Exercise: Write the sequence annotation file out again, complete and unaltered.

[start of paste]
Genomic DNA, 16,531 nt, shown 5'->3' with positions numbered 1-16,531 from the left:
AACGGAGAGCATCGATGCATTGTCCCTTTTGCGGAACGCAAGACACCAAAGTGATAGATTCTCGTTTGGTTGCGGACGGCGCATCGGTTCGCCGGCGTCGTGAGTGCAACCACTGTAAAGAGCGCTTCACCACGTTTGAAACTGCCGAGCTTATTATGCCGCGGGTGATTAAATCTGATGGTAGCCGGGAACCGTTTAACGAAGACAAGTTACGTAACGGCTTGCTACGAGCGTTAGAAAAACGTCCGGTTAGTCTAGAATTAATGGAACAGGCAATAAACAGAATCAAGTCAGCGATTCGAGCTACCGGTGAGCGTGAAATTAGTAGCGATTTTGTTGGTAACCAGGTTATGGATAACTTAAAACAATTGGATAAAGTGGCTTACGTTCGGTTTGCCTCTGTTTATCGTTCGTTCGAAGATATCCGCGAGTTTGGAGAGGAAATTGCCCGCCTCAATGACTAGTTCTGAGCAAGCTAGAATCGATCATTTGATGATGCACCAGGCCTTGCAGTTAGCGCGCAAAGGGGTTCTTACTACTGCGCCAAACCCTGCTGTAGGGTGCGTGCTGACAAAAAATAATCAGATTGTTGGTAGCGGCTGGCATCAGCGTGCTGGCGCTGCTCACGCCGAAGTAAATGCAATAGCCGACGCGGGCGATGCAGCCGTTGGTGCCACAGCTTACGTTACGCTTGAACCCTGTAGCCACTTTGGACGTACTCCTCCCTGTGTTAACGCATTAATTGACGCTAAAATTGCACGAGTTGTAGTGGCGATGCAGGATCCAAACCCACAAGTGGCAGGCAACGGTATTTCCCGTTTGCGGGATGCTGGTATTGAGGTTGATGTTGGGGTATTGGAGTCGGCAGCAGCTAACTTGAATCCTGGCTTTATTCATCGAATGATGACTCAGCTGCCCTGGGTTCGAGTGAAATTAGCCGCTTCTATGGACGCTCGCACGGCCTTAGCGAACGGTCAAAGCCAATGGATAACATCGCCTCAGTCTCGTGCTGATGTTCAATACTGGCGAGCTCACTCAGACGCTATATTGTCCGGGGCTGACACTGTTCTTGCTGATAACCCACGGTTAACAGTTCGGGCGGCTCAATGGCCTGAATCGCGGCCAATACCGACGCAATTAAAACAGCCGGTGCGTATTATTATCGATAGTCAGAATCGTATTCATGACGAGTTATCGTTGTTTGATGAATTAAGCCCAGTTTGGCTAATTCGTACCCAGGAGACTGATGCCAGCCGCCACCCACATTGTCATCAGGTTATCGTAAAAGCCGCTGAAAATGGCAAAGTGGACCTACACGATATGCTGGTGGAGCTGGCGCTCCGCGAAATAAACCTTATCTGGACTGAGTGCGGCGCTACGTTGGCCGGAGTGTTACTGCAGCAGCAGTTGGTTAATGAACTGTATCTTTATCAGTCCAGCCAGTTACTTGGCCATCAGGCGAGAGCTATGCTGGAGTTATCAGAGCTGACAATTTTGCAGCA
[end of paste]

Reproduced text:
Genomic DNA, 16,531 nt, shown 5'->3' with positions numbered 1-16,531 from the left:
AACGGAGAGCATCGATGCATTGTCCCTTTTGCGGAACGCAAGACACCAAAGTGATAGATTCTCGTTTGGTTGCGGACGGCGCATCGGTTCGCCGGCGTCGTGAGTGCAACCACTGTAAAGAGCGCTTCACCACGTTTGAAACTGCCGAGCTTATTATGCCGCGGGTGATTAAATCTGATGGTAGCCGGGAACCGTTTAACGAAGACAAGTTACGTAACGGCTTGCTACGAGCGTTAGAAAAACGTCCGGTTAGTCTAGAATTAATGGAACAGGCAATAAACAGAATCAAGTCAGCGATTCGAGCTACCGGTGAGCGTGAAATTAGTAGCGATTTTGTTGGTAACCAGGTTATGGATAACTTAAAACAATTGGATAAAGTGGCTTACGTTCGGTTTGCCTCTGTTTATCGTTCGTTCGAAGATATCCGCGAGTTTGGAGAGGAAATTGCCCGCCTCAATGACTAGTTCTGAGCAAGCTAGAATCGATCATTTGATGATGCACCAGGCCTTGCAGTTAGCGCGCAAAGGGGTTCTTACTACTGCGCCAAACCCTGCTGTAGGGTGCGTGCTGACAAAAAATAATCAGATTGTTGGTAGCGGCTGGCATCAGCGTGCTGGCGCTGCTCACGCCGAAGTAAATGCAATAGCCGACGCGGGCGATGCAGCCGTTGGTGCCACAGCTTACGTTACGCTTGAACCCTGTAGCCACTTTGGACGTACTCCTCCCTGTGTTAACGCATTAATTGACGCTAAAATTGCACGAGTTGTAGTGGCGATGCAGGATCCAAACCCACAAGTGGCAGGCAACGGTATTTCCCGTTTGCGGGATGCTGGTATTGAGGTTGATGTTGGGGTATTGGAGTCGGCAGCAGCTAACTTGAATCCTGGCTTTATTCATCGAATGATGACTCAGCTGCCCTGGGTTCGAGTGAAATTAGCCGCTTCTATGGACGCTCGCACGGCCTTAGCGAACGGTCAAAGCCAATGGATAACATCGCCTCAGTCTCGTGCTGATGTTCAATACTGGCGAGCTCACTCAGACGCTATATTGTCCGGGGCTGACACTGTTCTTGCTGATAACCCACGGTTAACAGTTCGGGCGGCTCAATGGCCTGAATCGCGGCCAATACCGACGCAATTAAAACAGCCGGTGCGTATTATTATCGATAGTCAGAATCGTATTCATGACGAGTTATCGTTGTTTGATGAATTAAGCCCAGTTTGGCTAATTCGTACCCAGGAGACTGATGCCAGCCGCCACCCACATTGTCATCAGGTTATCGTAAAAGCCGCTGAAAATGGCAAAGTGGACCTACACGATATGCTGGTGGAGCTGGCGCTCCGCGAAATAAACCTTATCTGGACTGAGTGCGGCGCTACGTTGGCCGGAGTGTTACTGCAGCAGCAGTTGGTTAATGAACTGTATCTTTATCAGTCCAGCCAGTTACTTGGCCATCAGGCGAGAGCTATGCTGGAGTTATCAGAGCTGACAATTTTGCAGCA